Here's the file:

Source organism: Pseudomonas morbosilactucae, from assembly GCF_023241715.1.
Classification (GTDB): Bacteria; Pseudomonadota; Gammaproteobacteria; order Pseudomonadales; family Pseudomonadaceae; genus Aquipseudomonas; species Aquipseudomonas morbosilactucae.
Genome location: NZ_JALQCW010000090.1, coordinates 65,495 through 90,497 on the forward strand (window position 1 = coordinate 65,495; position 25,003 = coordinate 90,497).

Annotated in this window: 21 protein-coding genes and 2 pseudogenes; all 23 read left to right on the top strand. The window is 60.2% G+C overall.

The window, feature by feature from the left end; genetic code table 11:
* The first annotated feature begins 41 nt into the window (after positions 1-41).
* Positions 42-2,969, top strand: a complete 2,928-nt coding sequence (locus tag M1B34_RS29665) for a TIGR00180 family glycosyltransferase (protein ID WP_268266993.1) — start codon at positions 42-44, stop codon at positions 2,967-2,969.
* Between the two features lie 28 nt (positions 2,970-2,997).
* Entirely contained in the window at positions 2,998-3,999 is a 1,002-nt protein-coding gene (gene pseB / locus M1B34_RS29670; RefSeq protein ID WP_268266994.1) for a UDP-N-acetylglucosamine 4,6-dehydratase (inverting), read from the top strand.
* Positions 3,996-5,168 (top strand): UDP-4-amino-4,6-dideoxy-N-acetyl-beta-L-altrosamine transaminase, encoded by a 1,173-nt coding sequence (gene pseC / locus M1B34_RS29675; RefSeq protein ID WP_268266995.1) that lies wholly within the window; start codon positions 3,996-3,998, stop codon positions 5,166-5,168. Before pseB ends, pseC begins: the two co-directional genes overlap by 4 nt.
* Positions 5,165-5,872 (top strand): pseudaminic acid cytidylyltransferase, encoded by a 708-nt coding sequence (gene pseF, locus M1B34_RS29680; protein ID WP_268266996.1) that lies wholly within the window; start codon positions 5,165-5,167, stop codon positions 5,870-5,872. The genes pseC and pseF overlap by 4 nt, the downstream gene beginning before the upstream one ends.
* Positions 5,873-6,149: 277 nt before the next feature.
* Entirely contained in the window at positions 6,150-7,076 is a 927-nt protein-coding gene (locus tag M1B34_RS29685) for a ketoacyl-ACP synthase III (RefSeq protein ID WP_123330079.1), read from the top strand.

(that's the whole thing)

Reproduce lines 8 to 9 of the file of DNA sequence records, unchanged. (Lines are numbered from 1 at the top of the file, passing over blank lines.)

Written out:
* Between the two features lie 28 nt (positions 2,970-2,997).
* Entirely contained in the window at positions 2,998-3,999 is a 1,002-nt protein-coding gene (gene pseB / locus M1B34_RS29670; RefSeq protein ID WP_268266994.1) for a UDP-N-acetylglucosamine 4,6-dehydratase (inverting), read from the top strand.